The saleswoman at the department store counter where I occasionally buy ties is Jewish; she's a lovely, tranquil woman who, I suspect, doesn't care much about the newborn king.
Still, she endures with good grace the endless loop of treacly Christmas music her store begins playing around Halloween. I bait her about it from time to time, and all she offers is a slightly weary smile.
My guess is she looks at Christmas the same way I do: Everybody's a little more cheerful at this time of year, and it's nice, and neither of us thinks of her little ties-and-gifts counter as a battleground.
From other quarters, however, Americans are being assured a religious war is underway.
Conservative mouthpieces and news outlets warn that "the right to celebrate Christmas is under attack," and that "challenges to religious freedom are taking place."
Satanists are apparently involved. (Like the ones who, according to Glenn Beck's conservative blog The Blaze, joined with atheists in the effort to remove a nativity scene from Florida's state Capitol building.)
Abortionists may also be involved, too, at least figuratively. Earlier this month, Sarah Palin spoke out against "those who would want to try to abort Christ from Christmas."
Even homosexual activists are part of the war, it seems. Why else, ask the conservatives, would Hallmark have been forced to remove the word "gay" from one of its Christmas ornaments?
Battle map drawn
Over at the Fox News website, readers are provided with an interactive War on Christmas map, which pinpoints the attacks by haters of Christianity across America.
Some of the key battles this season:
- The Kiwanis Club in Cheboygan, Mich., forced to move its nativity scene off municipal property.
- Merchants in Buffalo, N.Y., told by the city to pay for the electricity required to power Christmas lights.
- A Salvation Army volunteer at a Pittsburgh mall told her big brass Christmas bell is making too much noise.
Bill O'Reilly, Fox's self-proclaimed bloviator, was so outraged at the officials of Bar Harbor, Me., that he dispatched a correspondent to confront them over their vote to remove a "coniferous war memorial … decked with coloured lights" from the village.
He and his fellow travellers have been ranting for years about the slow disappearance of the Jesus story from Christmas music, and about department stores replacing "Merry Christmas" with "Happy Holidays." (The first use of which, as far as I can tell, was in 1942 by the notorious Christmas-hater Bing Crosby.)
Jesus was a white man?
Now, it is tempting to grin at all this, or dismiss it as a cynical attempt to sell more advertising to the easily riled-up rubes.
It's hard to believe Fox's Gretchen Carlson, who attended Stanford and Oxford universities, would seriously be indignant about Festivus, the fictional holiday invented by the fictional George Costanza's fictional father on the TV series Seinfeld.
But while there's certainly an element of naked opportunism at work here, there is more to this war on Christmas business than just that.
Populist demagogues make all sorts of money capitalizing on popular anger, and wouldn't be out defending Christmas if they didn't perceive a simmering fury in their conservative flock.
Fox's Megyn Kelly knew just what she was doing when she told viewers this month that, like Santa, "Jesus was a white man, too. It's like … he's a historical figure, that's a verifiable fact … I just want kids to know that."
Again, you'd think Kelly, an ascending prime-time star who used to practise law, would know better than to imagine that an Aramaic-speaking man who lived two millennia ago in a tiny country a few hundred kilometres from Africa would have looked like a Norwegian.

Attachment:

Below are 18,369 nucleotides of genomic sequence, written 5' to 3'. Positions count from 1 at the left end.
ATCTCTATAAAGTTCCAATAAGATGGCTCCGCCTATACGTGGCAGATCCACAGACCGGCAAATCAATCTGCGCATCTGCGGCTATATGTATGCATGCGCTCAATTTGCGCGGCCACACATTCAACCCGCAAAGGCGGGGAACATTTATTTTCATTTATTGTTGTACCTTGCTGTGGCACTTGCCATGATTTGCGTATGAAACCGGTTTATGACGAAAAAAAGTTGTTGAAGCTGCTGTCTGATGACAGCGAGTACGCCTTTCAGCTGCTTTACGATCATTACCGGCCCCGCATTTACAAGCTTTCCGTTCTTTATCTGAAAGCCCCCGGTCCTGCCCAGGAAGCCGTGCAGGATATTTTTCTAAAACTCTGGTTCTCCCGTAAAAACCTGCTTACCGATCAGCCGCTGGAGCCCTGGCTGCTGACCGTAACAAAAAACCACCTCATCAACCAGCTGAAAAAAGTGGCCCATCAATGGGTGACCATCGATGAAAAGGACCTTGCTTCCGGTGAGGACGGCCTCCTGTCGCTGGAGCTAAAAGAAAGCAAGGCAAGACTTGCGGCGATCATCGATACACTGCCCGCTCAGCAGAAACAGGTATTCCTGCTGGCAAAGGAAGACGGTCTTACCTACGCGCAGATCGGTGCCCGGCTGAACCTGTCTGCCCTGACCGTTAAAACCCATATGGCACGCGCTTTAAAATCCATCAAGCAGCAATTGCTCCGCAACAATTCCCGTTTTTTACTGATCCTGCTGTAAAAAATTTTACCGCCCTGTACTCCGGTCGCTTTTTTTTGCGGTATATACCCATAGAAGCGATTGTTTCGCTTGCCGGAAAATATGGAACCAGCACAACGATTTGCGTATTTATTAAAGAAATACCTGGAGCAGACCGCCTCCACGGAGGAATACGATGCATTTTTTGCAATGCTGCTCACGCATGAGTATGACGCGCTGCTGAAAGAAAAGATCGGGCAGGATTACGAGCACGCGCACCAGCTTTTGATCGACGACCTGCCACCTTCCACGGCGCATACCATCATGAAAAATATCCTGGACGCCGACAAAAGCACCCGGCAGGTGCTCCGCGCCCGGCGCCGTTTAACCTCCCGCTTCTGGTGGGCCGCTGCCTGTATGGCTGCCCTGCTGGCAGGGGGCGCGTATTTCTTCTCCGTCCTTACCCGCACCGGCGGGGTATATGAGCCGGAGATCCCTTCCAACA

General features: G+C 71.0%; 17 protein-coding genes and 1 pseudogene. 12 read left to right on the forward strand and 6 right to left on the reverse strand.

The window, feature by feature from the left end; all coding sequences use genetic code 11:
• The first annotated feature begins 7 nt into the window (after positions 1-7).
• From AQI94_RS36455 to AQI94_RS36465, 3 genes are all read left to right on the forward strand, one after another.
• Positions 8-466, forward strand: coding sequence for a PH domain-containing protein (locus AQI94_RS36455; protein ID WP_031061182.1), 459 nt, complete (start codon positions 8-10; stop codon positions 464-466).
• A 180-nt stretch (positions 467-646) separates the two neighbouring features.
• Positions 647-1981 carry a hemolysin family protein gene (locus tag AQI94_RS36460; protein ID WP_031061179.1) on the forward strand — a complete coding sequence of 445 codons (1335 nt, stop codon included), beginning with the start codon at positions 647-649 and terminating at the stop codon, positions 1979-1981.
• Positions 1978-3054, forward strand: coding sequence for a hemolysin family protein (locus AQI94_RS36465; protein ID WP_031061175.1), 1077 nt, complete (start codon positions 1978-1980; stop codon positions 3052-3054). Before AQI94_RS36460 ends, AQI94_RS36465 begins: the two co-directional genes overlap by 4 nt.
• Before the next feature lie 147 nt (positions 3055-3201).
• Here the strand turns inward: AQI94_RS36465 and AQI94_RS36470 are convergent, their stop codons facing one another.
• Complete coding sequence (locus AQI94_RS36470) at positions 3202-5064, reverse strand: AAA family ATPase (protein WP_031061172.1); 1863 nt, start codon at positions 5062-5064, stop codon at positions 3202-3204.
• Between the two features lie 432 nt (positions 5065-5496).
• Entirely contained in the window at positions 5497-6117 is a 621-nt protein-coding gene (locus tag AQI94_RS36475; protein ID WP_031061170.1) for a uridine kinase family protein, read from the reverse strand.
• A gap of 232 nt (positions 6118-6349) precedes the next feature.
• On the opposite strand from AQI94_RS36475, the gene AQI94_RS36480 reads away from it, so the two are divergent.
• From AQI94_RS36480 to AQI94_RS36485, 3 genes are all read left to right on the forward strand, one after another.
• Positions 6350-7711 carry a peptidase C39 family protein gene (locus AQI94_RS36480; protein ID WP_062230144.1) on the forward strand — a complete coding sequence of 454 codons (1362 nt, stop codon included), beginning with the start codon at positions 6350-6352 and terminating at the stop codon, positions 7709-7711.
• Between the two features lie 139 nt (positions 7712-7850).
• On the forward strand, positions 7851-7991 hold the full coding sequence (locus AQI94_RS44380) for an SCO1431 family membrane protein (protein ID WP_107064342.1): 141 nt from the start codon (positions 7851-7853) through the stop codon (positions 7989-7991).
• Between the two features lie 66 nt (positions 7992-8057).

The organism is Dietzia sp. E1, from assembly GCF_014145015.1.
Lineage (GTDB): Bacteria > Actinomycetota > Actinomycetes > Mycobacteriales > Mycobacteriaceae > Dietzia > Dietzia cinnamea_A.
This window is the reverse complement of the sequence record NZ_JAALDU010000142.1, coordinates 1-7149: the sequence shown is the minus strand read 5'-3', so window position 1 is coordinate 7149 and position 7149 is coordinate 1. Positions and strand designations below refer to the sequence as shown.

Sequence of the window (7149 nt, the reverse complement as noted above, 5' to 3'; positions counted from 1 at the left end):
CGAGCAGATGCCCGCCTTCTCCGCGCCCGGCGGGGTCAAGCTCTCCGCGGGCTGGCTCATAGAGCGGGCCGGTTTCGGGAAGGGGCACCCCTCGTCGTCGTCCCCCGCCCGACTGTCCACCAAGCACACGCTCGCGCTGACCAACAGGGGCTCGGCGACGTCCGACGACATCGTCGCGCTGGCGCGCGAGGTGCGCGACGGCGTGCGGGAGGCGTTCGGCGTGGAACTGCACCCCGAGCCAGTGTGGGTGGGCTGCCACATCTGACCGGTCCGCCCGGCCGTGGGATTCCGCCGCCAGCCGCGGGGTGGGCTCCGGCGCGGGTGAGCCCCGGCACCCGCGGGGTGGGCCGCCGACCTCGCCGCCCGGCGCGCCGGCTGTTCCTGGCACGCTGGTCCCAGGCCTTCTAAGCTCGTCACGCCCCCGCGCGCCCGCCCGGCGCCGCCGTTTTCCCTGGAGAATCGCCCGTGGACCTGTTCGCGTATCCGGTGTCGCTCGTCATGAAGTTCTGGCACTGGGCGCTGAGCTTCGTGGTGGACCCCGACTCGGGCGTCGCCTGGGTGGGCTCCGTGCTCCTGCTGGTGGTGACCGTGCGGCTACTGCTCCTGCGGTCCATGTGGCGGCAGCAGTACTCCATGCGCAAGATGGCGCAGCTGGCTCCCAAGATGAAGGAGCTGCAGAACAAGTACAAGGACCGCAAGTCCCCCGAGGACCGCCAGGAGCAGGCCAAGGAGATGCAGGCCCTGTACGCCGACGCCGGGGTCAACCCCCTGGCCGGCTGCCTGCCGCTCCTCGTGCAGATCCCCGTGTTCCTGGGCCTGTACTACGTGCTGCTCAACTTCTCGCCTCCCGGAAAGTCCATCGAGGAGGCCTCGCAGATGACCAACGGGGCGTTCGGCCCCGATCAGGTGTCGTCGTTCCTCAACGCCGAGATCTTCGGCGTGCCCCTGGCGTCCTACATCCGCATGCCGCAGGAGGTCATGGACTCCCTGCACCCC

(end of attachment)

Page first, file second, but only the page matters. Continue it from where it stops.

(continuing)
She did kind of concede a few days later that she might have been wrong about Jesus's skin colour — "as I've learned in the past two days, that is far from settled," she told an on-air forum.
But what she was really doing in the first instance, though, was standing up for America's aggrieved white Christians, a cohort that's watched in frustration as ethnic populations have grown in size and political power, causing Norman Rockwell's America to fade before their eyes.
Theirs is a cry of cultural nostalgia, from people who have probably never given much thought to what a decorated evergreen tree or a sprig of mistletoe or a Yule log might have to do with the deity they consider their saviour, any more than they've reflected on what His death by crucifixion has to do with giant rabbits and chocolate chickens and eggs.
To them, those symbols are conflated with their religion, just as all those Second World War-vintage carols are sacred music, even though, like the modern companies trying to adjust to a more multi-ethnic America, many of them don't mention Jesus at all.
Lower your muskets
Those in the front lines against the war on Christmas see no contradiction between carrying a copy of the U.S. constitution around in their pockets and cursing governments that are increasingly vigilant about enforcing the (constitutional) separation of church and state.
The fact is, Christmas is under no real threat, any more than gay marriage threatens heterosexual marriage. I still celebrate the former and practise the latter unhindered.
True, the notion of America as a Judeo-Christian country is under challenge. That's because it isn't Judeo-Christian, either by law or, increasingly, in reality.
America, as Barack Obama once noted, is a country of believers and non-believers, a country of various faiths and, especially in its big cities, multicoloured.
Christmas is not under attack. It's just evolving. There's no war against it, and nobody I know hates it. (Although the early Puritans did, for its pagan iconography, and banned it.)
Whenever I wish people Merry Christmas, as I still insist on doing, all I ever get is a happy response. Even from the tie lady. This is a free country. There's really nothing in these festivities to be angry about.